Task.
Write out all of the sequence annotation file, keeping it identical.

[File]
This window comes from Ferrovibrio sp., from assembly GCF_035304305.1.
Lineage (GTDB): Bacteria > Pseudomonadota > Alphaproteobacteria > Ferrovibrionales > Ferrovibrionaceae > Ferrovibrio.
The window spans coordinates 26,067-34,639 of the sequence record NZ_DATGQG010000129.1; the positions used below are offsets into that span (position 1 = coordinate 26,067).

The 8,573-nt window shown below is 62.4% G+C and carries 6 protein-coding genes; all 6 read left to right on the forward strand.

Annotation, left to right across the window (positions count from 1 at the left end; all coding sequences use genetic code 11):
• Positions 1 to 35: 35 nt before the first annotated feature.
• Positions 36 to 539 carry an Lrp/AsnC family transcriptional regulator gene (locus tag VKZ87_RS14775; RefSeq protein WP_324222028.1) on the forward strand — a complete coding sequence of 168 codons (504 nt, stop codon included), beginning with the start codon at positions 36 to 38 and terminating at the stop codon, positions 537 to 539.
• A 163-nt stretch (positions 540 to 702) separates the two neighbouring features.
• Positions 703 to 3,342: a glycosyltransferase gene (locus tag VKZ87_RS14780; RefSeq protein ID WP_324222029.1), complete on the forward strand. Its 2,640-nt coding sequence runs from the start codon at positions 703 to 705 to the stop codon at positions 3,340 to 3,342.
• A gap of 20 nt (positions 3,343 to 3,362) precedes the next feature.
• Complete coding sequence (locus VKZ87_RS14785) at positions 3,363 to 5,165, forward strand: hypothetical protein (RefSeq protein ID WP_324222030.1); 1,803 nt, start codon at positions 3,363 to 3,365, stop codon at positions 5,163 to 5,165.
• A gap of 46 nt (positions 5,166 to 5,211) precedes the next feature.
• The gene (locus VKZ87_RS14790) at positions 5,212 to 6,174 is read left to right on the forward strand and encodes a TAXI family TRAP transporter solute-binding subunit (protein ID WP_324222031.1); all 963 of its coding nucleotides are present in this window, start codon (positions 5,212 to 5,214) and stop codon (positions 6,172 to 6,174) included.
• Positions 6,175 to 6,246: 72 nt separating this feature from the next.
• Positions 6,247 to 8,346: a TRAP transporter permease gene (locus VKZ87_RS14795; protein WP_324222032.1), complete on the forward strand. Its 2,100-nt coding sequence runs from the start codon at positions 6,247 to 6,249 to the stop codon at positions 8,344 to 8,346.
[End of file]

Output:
This window comes from Ferrovibrio sp., from assembly GCF_035304305.1.
Lineage (GTDB): Bacteria > Pseudomonadota > Alphaproteobacteria > Ferrovibrionales > Ferrovibrionaceae > Ferrovibrio.
The window spans coordinates 26,067-34,639 of the sequence record NZ_DATGQG010000129.1; the positions used below are offsets into that span (position 1 = coordinate 26,067).

The 8,573-nt window shown below is 62.4% G+C and carries 6 protein-coding genes; all 6 read left to right on the forward strand.

Annotation, left to right across the window (positions count from 1 at the left end; all coding sequences use genetic code 11):
• Positions 1 to 35: 35 nt before the first annotated feature.
• Positions 36 to 539 carry an Lrp/AsnC family transcriptional regulator gene (locus tag VKZ87_RS14775; RefSeq protein WP_324222028.1) on the forward strand — a complete coding sequence of 168 codons (504 nt, stop codon included), beginning with the start codon at positions 36 to 38 and terminating at the stop codon, positions 537 to 539.
• A 163-nt stretch (positions 540 to 702) separates the two neighbouring features.
• Positions 703 to 3,342: a glycosyltransferase gene (locus tag VKZ87_RS14780; RefSeq protein ID WP_324222029.1), complete on the forward strand. Its 2,640-nt coding sequence runs from the start codon at positions 703 to 705 to the stop codon at positions 3,340 to 3,342.
• A gap of 20 nt (positions 3,343 to 3,362) precedes the next feature.
• Complete coding sequence (locus VKZ87_RS14785) at positions 3,363 to 5,165, forward strand: hypothetical protein (RefSeq protein ID WP_324222030.1); 1,803 nt, start codon at positions 3,363 to 3,365, stop codon at positions 5,163 to 5,165.
• A gap of 46 nt (positions 5,166 to 5,211) precedes the next feature.
• The gene (locus VKZ87_RS14790) at positions 5,212 to 6,174 is read left to right on the forward strand and encodes a TAXI family TRAP transporter solute-binding subunit (protein ID WP_324222031.1); all 963 of its coding nucleotides are present in this window, start codon (positions 5,212 to 5,214) and stop codon (positions 6,172 to 6,174) included.
• Positions 6,175 to 6,246: 72 nt separating this feature from the next.
• Positions 6,247 to 8,346: a TRAP transporter permease gene (locus VKZ87_RS14795; protein WP_324222032.1), complete on the forward strand. Its 2,100-nt coding sequence runs from the start codon at positions 6,247 to 6,249 to the stop codon at positions 8,344 to 8,346.